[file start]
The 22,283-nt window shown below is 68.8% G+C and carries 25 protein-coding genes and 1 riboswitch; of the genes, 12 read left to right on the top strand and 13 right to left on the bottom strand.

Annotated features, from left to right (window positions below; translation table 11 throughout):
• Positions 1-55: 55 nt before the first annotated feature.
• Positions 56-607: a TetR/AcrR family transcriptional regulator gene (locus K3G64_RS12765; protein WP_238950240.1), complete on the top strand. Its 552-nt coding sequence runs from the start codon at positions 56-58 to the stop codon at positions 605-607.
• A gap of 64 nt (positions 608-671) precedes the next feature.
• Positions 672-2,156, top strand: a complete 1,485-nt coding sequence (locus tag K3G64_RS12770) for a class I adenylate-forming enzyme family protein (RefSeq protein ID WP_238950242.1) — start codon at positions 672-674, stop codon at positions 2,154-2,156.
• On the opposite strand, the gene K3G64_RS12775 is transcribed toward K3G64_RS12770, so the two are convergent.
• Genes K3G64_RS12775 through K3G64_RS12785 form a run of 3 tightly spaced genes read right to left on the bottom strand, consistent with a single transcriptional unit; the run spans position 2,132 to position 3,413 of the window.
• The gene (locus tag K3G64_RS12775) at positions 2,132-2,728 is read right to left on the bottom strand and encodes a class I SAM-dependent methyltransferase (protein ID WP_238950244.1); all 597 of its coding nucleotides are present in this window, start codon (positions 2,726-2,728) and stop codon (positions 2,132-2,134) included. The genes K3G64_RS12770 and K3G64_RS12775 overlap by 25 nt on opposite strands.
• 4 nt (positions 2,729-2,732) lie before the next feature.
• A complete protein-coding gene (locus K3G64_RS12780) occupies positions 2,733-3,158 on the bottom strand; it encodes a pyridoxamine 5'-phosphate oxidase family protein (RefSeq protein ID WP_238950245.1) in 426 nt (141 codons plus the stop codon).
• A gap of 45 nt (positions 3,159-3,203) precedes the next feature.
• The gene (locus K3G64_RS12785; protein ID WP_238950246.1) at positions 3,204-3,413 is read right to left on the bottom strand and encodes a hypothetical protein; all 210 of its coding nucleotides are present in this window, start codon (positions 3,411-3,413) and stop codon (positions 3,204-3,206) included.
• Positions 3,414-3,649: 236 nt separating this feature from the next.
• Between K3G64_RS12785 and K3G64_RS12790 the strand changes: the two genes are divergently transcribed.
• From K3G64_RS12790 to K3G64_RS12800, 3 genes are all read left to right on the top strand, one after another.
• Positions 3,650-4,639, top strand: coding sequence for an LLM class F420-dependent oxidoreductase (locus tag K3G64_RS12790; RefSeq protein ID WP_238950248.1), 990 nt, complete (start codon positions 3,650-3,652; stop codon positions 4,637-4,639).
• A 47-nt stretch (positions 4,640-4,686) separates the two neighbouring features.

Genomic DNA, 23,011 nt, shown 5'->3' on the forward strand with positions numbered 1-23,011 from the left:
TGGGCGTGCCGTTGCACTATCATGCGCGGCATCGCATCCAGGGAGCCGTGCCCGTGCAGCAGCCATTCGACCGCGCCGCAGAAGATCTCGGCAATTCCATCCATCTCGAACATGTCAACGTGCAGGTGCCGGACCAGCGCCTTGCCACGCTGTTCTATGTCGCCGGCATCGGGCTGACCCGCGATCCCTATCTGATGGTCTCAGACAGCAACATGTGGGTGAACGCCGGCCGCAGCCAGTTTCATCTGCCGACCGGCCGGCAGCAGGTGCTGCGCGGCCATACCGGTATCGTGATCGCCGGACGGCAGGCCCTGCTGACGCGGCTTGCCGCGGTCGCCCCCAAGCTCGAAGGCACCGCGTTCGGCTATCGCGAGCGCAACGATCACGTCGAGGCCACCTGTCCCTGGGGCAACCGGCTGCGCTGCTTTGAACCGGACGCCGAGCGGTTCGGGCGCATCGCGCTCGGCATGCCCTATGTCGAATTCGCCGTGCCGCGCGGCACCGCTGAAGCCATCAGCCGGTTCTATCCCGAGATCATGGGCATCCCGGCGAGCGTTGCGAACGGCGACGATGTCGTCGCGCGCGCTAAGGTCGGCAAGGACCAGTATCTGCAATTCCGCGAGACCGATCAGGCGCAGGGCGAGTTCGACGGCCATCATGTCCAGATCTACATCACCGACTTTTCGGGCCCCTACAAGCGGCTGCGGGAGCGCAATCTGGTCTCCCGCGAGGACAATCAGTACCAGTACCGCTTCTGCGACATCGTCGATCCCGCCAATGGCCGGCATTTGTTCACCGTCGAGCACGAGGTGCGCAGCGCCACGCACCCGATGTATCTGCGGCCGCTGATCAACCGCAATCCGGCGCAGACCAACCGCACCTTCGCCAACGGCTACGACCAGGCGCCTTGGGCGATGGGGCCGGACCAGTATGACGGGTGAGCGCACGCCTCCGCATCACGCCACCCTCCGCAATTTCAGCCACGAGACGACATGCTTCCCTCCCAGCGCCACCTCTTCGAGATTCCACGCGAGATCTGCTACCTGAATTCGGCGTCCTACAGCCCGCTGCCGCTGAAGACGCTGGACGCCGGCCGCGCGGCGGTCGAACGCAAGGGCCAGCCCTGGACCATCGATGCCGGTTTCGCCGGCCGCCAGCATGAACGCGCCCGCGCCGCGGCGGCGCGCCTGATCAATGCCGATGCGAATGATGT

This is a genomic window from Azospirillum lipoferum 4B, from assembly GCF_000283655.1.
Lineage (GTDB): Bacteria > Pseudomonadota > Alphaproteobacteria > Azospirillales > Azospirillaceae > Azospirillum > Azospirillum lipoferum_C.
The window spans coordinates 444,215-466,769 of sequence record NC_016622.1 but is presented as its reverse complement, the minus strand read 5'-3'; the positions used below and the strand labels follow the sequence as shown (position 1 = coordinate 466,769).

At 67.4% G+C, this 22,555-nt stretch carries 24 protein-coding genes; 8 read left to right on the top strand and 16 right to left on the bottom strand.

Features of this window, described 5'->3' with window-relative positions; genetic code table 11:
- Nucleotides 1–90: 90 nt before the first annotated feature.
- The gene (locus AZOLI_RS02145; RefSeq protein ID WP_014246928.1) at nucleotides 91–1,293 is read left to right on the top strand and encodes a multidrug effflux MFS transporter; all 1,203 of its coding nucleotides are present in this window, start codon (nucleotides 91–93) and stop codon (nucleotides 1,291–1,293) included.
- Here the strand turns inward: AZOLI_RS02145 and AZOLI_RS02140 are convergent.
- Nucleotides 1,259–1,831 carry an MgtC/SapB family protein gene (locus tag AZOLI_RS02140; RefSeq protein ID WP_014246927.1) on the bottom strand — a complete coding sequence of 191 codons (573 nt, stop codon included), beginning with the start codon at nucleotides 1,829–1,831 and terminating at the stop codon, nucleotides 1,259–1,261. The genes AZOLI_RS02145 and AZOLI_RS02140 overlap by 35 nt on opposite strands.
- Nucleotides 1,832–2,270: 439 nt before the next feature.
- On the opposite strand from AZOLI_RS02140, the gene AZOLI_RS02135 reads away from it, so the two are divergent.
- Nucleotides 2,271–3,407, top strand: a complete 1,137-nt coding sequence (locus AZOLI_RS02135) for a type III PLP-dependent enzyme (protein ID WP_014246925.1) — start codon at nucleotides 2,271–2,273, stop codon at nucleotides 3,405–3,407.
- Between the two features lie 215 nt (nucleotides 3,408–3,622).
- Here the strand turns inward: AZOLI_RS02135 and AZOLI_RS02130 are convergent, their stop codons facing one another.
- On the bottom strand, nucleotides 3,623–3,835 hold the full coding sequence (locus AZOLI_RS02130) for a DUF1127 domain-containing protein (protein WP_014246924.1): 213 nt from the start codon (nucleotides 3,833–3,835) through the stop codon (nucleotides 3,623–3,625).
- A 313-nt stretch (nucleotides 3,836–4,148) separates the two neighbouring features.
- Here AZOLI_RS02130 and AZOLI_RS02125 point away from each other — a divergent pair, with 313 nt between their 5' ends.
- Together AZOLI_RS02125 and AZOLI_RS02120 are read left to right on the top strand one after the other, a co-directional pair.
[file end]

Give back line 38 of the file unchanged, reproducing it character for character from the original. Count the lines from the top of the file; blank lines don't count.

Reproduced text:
- Together AZOLI_RS02125 and AZOLI_RS02120 are read left to right on the top strand one after the other, a co-directional pair.